For the most part, does anyone truly want to work? Sure, we want to do things, but deep down, is work really the thing you want to do? Of course there are people who love their jobs and can’t wait to get into work and tear it up. But what are the real motivating factors? What pushes us to work?
Obviously, money is the number one reason for many folks. Success, advancement, and family are a few others that most likely top the list. But what happens when you hit a point that no matter how hard you work, the likelihood of more money is slim, the effect it has on success and advancement is minimal, and the impact on your family becomes negative rather than positive? What then? What motivates you then? Is it fear of not being able to maintain your current lifestyle, or is there another reason you get up and give it your all? That is, if in fact, you are giving it your all.
Most of us have been conditioned to believe we must work hard to succeed; we must get great grades to get into a solid university; we must forgo fun and enjoyment to focus on what is important in life. I have even stated, more than once, that the more we put into something, the more we get out of it.
The question is, are we focusing on the right things? Is our effort going toward what truly matters? I believe there is a definite disconnect between “putting your all in to what you do” and knowing “what you should be putting your all toward”. Along with the poor job market over the past few years, there has been an awakening of sorts about what is important, and a refocus on the family, but has it really changed anything?
Any good business needs to set goals and create a plan to achieve them. This is basic, but I hope you would agree that although the concept is simple, the action is the key to progress. Well, if planning is so crucial to business, why isn’t it as equally important to life in general and, more specifically, to your happiness? However, if we are truly honest with ourselves, how many of us take the appropriate time to set goals toward happiness and create a plan to achieve those goals? Let me repeat that last thought. Who really and truly takes the time to do this? I’m not talking about losing weight, reading more, exercising and all the resolutions that come at the beginning of the year; they are merely tactics that should be part of a bigger plan. What I am talking about are very specific goals that lead toward your happiness.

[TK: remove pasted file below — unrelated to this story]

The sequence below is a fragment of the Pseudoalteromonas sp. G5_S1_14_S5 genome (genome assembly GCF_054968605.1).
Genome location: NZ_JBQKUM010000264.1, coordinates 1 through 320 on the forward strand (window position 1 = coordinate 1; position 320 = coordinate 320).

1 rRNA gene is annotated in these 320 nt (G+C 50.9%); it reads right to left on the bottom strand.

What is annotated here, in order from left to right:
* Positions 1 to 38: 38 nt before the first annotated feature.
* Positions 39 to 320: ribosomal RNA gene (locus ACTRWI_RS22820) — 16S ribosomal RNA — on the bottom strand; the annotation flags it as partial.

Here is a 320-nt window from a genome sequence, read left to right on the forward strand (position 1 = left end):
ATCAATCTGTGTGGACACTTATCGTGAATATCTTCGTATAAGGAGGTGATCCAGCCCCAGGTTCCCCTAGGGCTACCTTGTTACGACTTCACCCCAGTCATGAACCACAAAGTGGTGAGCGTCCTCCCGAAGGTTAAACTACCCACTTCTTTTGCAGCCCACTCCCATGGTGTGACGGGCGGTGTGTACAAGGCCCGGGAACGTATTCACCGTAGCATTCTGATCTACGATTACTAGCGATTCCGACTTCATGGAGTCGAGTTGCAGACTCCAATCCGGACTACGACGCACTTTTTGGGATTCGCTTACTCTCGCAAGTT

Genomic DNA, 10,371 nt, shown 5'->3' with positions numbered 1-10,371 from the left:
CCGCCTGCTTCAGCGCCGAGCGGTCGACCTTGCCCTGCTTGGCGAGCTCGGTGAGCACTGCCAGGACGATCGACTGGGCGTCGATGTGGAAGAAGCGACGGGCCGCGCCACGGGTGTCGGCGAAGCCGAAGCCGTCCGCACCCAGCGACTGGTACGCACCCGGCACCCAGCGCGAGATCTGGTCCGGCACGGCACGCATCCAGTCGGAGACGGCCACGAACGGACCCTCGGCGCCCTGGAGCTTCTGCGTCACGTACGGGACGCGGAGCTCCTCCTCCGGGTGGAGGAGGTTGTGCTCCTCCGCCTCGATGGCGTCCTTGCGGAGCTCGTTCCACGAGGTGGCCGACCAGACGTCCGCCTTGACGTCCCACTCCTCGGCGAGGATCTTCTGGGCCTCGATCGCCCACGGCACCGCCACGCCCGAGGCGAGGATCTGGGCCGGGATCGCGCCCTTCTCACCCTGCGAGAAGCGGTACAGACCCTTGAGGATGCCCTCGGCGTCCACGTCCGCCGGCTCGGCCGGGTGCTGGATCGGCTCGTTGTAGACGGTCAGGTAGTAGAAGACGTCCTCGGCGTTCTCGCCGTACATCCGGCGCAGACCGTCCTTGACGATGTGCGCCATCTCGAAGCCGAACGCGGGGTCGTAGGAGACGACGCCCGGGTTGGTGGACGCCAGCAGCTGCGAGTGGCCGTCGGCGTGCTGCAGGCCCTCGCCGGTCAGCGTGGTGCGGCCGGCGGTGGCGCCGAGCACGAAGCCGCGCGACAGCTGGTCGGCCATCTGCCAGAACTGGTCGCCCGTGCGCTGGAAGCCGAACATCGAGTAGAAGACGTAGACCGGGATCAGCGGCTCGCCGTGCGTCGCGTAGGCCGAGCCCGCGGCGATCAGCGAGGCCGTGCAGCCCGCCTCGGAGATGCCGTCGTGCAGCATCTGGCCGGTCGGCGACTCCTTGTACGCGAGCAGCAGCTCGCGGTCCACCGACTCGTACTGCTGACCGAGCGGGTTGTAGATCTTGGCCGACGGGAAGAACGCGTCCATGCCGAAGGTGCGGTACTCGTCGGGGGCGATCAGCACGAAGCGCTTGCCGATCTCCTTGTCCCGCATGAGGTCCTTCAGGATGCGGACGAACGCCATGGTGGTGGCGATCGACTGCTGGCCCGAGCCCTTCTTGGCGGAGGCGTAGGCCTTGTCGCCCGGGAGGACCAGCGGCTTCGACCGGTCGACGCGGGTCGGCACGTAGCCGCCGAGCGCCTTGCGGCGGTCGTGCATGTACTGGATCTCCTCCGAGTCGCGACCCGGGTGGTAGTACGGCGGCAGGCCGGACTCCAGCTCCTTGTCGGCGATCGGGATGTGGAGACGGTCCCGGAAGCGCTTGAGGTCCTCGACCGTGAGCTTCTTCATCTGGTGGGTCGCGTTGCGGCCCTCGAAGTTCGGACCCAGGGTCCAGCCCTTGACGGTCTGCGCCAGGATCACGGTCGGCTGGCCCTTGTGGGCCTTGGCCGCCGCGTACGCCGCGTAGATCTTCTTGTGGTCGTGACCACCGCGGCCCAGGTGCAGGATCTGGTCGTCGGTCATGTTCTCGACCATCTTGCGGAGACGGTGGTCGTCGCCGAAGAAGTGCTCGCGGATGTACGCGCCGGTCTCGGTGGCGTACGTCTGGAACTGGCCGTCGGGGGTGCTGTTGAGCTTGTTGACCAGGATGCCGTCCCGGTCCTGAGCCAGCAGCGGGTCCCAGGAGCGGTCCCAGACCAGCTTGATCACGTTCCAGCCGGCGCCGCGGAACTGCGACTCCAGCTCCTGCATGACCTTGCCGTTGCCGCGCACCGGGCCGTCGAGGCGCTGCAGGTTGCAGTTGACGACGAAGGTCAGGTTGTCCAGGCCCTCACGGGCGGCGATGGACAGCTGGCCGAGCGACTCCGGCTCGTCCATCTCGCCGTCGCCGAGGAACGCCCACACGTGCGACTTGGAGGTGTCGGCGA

Work, good grades, money, and great schools can all be part of the plan, but in and of themselves, should not be the goals you strive to accomplish. They are just pieces that can be substituted depending on your recipe for happiness. By the way, others cannot set your goals; that applies especially to your parents, if they still insert themselves into your lives. Only you know what makes you happy; those are the goals you should set. Identify the experiences, the people, and the feelings that bring you joy. Then, create a strategy that leads you to achieve those goals and, ultimately, happiness.
I often express my mantra of “Go Do”, which I believe is crucial to getting things done. This phrase is not intended to push anyone to work without rhyme or reason, it is meant to inspire myself and others to refocus on the goals which make us happy. So set your goals now, not at any particular time of the year. Create a plan to achieve those goals, and make sure the tactics support your plan. Then just “Go Do” and aim for happiness.